Television review: ‘Jerry Lewis: Method to the Madness’
Love him or hate him — or love him and hate him — it is hard to deny the colossus that is Jerry Lewis, International Clown. Even if you only know him from his echoes — Professor Frink on “The Simpsons,” Adam Sandler movies, the Beastie Boys — you are living in a world that he has partly made. Among American film comedians, he’s one of a small number who rate the term “auteur”; at the same time, he’s kids’ stuff, a thing we know from childhood and treasure like other childhood things.
Lewis made films that were excessive and strange and personal sometimes to the point of being unintelligible. But that is also what makes them compelling, even when they aren’t funny: Brilliant or bathetic from scene to scene, they demand perpetual reassessment, and their triple-taking creator is deservedly the subject of a new documentary, “Jerry Lewis: Method to the Madness,” premiering Saturday on Encore. It isn’t particularly incisive or intimate, but it has lots of good things to show you, at least a few of which, unless you are very dour, should also make you laugh.
Directed by Gregg Barson, who also made the 2004 Phyllis Diller documentary “Goodnight, We Love You,” it is fundamentally a testimonial. An estimable celebrity chorus includes Billy Crystal, who directed Lewis in “Mr. Saturday Night”; Eddie Murphy, who starred in the remake of “The Nutty Professor”; Chevy Chase, another professional pratfaller; Richard Belzer, who sports a Jerry Lewis tattoo; Carl Reiner, who directed Steve Martin’s Lewis-like “The Jerk”; and Carol Burnett, seen performing with him on the old “Garry Moore Show.” Quentin Tarantino draws a link to “Looney Tunes”; Alec Baldwin calls him the Marlon Brando of comedy; and Jerry Seinfeld is categorical: “If you don’t get Jerry Lewis you don’t really understand comedy.” To Richard Lewis, he is as basic as the Earth: “It’s like you were born and all of a sudden you’re watching Martin and Lewis.”
Though the word “genius” is used by more than one of the above, the analysis mostly comes down to variations on: “This silliness is harder and smarter than it looks.” Art deserves a little context, though. Lewis clearly learned something from former animator Frank Tashlin, for example, who directed him both with and without Dean Martin and brought a cartoon aesthetic to live-action film, and from Jacques Tati, whose “Mr. Hulot’s Holiday,” in its episodic plotlessness, gentle tone and hotel setting, seems a model for his own first picture, “The Bellboy.” It would be interesting to hear Lewis (or any informed person) discuss this, or any comedy other than his own.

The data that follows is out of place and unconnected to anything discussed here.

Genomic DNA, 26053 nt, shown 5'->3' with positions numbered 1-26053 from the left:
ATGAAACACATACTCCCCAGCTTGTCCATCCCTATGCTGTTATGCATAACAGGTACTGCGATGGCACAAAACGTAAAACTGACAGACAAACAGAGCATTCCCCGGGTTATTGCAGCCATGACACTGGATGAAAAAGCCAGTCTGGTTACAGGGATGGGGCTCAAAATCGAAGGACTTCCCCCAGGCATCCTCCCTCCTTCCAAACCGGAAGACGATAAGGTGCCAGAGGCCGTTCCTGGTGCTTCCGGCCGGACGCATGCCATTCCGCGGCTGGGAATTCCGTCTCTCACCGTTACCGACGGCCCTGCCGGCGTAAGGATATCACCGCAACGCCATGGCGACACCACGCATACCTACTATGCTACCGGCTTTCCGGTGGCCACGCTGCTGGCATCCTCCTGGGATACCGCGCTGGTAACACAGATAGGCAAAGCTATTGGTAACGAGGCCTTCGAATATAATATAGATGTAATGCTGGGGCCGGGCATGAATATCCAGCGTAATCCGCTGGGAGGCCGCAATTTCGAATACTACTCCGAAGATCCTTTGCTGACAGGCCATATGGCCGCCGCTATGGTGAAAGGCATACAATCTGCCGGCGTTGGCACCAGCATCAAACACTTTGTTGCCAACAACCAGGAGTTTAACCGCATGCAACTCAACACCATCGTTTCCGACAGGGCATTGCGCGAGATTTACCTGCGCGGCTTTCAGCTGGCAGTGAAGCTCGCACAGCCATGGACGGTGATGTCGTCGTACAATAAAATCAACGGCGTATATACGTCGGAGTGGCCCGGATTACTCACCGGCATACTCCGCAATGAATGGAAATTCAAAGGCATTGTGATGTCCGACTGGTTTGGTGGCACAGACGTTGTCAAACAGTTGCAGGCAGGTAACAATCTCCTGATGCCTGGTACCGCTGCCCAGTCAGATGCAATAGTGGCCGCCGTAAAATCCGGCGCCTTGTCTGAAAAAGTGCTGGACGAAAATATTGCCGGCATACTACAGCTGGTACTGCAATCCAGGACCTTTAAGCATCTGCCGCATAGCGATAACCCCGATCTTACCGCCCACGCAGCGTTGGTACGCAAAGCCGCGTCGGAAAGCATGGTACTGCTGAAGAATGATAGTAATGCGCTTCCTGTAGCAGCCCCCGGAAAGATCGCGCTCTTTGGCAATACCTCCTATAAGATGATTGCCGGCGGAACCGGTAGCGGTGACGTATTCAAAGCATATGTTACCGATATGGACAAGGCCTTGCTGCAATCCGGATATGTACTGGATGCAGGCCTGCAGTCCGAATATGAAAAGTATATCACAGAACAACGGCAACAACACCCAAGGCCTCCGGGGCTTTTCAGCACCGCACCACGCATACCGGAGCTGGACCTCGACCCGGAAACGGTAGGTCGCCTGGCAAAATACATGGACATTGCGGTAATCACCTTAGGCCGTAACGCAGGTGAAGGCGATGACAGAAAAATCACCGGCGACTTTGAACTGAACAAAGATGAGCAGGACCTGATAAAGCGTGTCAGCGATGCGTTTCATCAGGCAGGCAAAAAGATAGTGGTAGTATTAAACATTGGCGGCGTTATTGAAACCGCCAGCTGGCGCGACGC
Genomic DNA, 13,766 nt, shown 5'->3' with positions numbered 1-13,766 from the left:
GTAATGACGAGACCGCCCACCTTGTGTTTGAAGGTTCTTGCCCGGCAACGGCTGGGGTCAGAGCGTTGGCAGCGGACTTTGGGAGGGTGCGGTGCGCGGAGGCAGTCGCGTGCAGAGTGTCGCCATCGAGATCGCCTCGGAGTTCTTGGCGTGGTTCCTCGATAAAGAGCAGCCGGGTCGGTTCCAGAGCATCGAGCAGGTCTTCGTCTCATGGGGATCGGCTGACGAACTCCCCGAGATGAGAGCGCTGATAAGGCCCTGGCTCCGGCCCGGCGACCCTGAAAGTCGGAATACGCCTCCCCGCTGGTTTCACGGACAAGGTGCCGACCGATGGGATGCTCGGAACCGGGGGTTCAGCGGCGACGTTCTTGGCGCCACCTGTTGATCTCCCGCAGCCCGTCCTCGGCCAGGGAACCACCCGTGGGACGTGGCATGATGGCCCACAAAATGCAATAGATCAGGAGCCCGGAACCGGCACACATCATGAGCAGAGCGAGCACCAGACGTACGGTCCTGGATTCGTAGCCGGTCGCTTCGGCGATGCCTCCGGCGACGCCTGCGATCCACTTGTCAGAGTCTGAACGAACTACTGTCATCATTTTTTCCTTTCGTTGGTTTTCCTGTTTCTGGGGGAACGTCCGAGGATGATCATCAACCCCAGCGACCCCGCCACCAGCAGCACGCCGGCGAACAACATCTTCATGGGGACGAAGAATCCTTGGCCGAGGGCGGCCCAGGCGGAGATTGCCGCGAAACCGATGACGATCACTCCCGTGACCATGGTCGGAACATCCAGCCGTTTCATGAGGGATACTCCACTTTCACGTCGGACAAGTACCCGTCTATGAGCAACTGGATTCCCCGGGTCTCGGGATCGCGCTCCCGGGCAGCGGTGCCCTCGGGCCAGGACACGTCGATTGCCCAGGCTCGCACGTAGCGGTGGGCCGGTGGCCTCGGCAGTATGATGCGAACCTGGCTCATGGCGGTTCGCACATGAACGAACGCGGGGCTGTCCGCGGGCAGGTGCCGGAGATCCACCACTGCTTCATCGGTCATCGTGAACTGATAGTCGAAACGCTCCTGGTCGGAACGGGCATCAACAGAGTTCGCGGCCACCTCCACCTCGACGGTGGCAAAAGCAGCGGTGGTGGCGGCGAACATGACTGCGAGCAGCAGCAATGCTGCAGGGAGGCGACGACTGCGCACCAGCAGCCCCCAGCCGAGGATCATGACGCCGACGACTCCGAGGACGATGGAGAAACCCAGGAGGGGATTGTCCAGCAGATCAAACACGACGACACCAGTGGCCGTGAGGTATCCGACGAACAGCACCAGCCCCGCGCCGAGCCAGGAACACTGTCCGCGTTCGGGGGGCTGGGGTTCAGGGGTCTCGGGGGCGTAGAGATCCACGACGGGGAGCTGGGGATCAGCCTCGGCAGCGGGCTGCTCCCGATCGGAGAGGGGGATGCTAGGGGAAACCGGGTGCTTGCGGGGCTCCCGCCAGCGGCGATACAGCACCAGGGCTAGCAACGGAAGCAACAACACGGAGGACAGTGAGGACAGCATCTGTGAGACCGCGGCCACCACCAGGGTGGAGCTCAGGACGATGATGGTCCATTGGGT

Still, there is a lot of him to cover. He got his first professional laugh in 1931 at the age of 5; performed in burlesque and vaudeville, across the Borscht Belt and in fancy nightclubs; made Hollywood studio films and post-studio independent films; worked on television and on Broadway; wrote, directed, acted, sang and stuffed things in his ears. Barson had access to Lewis’ own stock of archival footage, which yields treasures: Lewis and Martin at breakneck speed onstage at the Copacabana, Lewis at work on the set, snatches of home movies that hint at the excitement of it all. And he filmed the comedian, now 85, in concert, in rehearsal, and on a 2009 trip to the Cannes Film Festival, where the paparazzi flashbulbs pop and the citizens take him seriously.
The impression here is of a life that went from triumph to triumph, though other accounts, including Lewis’ own, reveal deep valleys between the peaks, personal and professional. Even his difficult, epochal parting with Martin comes off as a sort of act of friendship. (Of their intense connection, he says, “I think people are frightened of a homosexual probability — they didn’t want to recognize that these were two people who loved each other,” though their widespread popularity would seem to say that this frightened no one at all.) The long, later years when work was harder to come by — and when come by was not always good — evaporate in this telling. There is no mention of Lewis’ famous unreleased Holocaust film “The Day the Clown Cried,” the flat comeback “Hardly Working” or its pretty respectable follow-up, 1983’s “Cracking Up,” the last film he directed. (It begins with a suicide attempt.)
Whatever “Method” leaves out, most of what it includes is worth a look. Even Lewis’ recent stage show — filled with the sort of weak risque jokes older audiences seem to love and featuring as lively a version of his antic younger self as he can muster — is revealing in its way, a demonstration of desire in the face of age.
Spitting fake broken teeth from his mouth, the man once known as the Monkey mutters, “What a stupid way to make a fortune.” He doesn’t mean it, I am at least half sure.
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